How to Create a Legacy of Loving Listening
Now think it over and see what you can do, because disaster is hanging over our master and his whole household. He is such a wicked man that no one can talk to him.” 1 Samuel 25:17
Floundering during a project, I knew I needed some feedback. My husband, Barry, is always a willing helper, so I ran my questions by him. And then I pretended to listen.
“I need your communicator’s brain. Which of these sentences do you think works better?” I queried. “Are there any words you have trouble with? If there are, what would you substitute?”
Barry generously put his task aside and began to share his ideas with me. The only kink in this scenario was that instead of handing my original idea the gold star I was secretly seeking, he came up with other thoughts. Although they were better ideas, I stubbornly clung to my own.
One by one, as he offered the suggestions I had asked for, I shot them down, revealing I wasn't really listening at all. I was critiquing.
“I don't think women will identify with that.”
“Hmmm … I think that word's overused.”
“That won’t work.”
Suddenly, Barry grew silent, and I looked up into his handsome face. At the beginning of this little exercise, he looked thoughtful and anticipatory. Now he looked discouraged and totally over it.
I quickly apologized, asked for his forgiveness and told him I’d stop criticizing and truly listen if he’d keep suggesting.
It’s easy to arrange our faces as if we’re listening — while really, we’re just composing responses in our heads — but it’s daunting to truly listen. Yet, Scripture holds a story which shows us that listening leaves a legacy.
First Samuel 25 contains a better-than-Hollywood narrative in which Abigail, described as both intelligent and beautiful, is the lone soul standing between a furious future king and the annihilation of her community.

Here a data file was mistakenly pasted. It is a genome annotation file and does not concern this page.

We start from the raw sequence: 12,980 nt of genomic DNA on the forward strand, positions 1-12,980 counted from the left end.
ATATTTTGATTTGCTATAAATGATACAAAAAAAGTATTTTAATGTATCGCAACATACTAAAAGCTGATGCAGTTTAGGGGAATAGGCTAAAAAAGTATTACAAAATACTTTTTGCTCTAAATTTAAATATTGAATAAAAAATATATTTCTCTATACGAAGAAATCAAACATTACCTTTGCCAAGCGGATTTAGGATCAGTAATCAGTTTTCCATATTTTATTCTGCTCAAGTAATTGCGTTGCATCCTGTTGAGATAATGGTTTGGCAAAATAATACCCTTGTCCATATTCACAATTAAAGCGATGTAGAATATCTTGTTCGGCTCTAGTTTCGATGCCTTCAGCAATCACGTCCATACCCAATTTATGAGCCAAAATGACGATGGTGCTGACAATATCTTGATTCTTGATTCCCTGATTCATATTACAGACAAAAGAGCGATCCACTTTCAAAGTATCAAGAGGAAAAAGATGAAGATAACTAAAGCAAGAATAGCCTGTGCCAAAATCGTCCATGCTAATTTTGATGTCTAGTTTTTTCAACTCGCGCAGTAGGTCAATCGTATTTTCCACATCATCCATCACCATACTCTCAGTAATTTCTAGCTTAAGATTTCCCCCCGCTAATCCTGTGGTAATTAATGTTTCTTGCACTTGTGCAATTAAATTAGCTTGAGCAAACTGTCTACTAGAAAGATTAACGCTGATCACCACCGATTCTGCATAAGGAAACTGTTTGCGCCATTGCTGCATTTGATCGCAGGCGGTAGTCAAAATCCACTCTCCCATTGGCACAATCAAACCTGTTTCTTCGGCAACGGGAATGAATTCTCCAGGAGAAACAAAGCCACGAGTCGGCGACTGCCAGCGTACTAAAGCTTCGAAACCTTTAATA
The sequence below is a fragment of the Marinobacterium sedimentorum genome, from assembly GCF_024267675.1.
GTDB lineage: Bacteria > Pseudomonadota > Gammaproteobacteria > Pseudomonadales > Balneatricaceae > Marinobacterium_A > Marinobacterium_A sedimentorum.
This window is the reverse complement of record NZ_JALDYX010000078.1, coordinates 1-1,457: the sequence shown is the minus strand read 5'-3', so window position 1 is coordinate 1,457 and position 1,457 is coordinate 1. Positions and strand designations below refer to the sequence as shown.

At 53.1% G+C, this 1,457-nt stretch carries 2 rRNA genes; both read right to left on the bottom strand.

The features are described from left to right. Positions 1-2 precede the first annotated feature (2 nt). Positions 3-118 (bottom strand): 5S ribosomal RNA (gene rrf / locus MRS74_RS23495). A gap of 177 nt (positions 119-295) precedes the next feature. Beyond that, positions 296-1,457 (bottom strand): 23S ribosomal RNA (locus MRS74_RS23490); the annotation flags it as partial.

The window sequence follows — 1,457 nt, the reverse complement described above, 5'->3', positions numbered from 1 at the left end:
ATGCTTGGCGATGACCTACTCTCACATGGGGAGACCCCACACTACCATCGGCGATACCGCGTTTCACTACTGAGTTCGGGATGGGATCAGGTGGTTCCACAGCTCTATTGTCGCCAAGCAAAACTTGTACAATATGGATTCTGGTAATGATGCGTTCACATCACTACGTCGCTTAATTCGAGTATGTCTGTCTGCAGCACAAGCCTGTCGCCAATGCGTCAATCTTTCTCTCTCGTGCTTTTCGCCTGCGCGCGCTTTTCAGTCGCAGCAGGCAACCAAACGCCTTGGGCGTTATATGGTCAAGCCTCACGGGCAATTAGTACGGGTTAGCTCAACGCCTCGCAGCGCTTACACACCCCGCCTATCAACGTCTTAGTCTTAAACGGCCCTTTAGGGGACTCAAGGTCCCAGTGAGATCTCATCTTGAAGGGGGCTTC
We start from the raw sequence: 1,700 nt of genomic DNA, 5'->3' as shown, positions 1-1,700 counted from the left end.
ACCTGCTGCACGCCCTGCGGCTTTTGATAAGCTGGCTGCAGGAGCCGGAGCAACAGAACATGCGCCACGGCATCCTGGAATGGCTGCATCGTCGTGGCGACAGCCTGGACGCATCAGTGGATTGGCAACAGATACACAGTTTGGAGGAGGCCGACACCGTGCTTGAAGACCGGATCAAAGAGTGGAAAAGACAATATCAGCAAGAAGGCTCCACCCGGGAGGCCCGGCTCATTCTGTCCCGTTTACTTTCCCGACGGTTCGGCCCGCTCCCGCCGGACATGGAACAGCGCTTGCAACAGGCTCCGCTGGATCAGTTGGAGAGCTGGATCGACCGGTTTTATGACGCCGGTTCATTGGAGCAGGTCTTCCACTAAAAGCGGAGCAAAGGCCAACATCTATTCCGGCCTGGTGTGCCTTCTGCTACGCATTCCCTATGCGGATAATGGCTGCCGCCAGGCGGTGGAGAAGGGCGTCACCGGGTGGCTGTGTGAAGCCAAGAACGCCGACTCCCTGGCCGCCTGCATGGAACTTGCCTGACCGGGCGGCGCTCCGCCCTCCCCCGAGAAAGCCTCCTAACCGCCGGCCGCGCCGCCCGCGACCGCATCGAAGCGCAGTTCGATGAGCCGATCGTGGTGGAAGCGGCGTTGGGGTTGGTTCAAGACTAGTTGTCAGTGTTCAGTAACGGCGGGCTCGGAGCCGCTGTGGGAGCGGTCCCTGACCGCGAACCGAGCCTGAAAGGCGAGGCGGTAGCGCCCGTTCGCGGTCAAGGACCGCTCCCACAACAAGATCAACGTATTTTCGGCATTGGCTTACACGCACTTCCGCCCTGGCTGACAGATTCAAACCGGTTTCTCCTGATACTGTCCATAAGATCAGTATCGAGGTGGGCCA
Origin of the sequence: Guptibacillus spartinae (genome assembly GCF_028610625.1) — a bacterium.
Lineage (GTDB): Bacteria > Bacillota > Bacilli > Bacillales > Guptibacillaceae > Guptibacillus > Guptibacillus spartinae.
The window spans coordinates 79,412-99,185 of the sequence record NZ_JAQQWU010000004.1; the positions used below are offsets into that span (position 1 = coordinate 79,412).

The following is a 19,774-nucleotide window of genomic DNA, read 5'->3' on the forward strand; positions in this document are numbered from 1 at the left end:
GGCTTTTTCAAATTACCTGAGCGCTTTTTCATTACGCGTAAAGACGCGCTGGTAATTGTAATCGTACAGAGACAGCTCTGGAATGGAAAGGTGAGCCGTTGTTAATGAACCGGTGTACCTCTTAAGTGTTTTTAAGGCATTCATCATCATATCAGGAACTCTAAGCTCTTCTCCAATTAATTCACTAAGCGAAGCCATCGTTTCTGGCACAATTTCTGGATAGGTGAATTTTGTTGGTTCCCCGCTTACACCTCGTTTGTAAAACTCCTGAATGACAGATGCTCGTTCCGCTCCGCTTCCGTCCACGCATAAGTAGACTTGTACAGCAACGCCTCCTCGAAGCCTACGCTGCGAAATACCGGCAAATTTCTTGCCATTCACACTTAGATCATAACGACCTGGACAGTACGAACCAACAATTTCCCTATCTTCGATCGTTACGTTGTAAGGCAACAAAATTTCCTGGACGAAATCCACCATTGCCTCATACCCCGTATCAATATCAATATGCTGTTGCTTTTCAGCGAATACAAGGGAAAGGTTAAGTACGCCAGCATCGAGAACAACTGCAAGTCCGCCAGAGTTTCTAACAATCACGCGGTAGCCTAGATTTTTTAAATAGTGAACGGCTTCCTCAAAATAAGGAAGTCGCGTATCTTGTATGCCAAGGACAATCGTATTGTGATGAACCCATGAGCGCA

At the beginning of the true tale, her “surly and mean” husband, Nabal, starts the fight when he treats David, the soon-to-be-sovereign, with contempt. An eavesdropping servant, who recognizes the danger of the situation, rushes to Abigail and describes the life-threatening crisis. The servant ends by saying, “Now think it over and see what you can do, because disaster is hanging over our master and his whole household. He is such a wicked man that no one can talk to him” (1 Samuel 25:17).
Let’s pause and think about the legacy revealed in the servant’s words about each of the people in this story. The servant says Nabal is so wicked “that no one can talk to him.”
Nabal’s legacy is that he doesn’t listen.
But the servant bolted to Abigail’s side to both spill the story and trust her to intervene.
Abigail is known for listening.
The next line in the story says, “Abigail acted quickly” (1 Samuel 25:18a). Because she is a good listener, people like the servant tell her things, and they trust that her listening skills will lead her to wise action. Abigail listened for understanding and with discernment, both traits of a great listener.
Abigail displays her character in this passage with what she doesn’t say rather than with what she does. Instead of:
a pithy response …
a story about herself that shows she can relate …
a change in subject since this one was too intense …
a criticism of the servant’s assessment (ahem, note to self) …
Abigail absorbs the servant’s information in respectful silence and then acts. She proves she’s a good listener with an appropriate response. Although Abigail’s example shows me I still have a lot to learn, she inspires me to grow.
In our interactions with others, we have to resist the urge to zone out, dismiss or otherwise become known as someone who doesn’t listen. The words of others deserve our attention and respect. With a heart to change, we can learn to be more like Abigail, leaving a legacy of being a loving listener.
Lord, teach me to listen for understanding and with discernment, both to others and to You. I want to leave a legacy of being a loving listener. In Jesus’ Name, Amen.
James 1:19, “My dear brothers and sisters, take note of this: Everyone should be quick to listen, slow to speak and slow to become angry.”
Think of one obstacle that keeps you from truly listening. How might practicing good listening change your relationships?
In the next conversation you engage in, practice some of the listening tips from this devotion.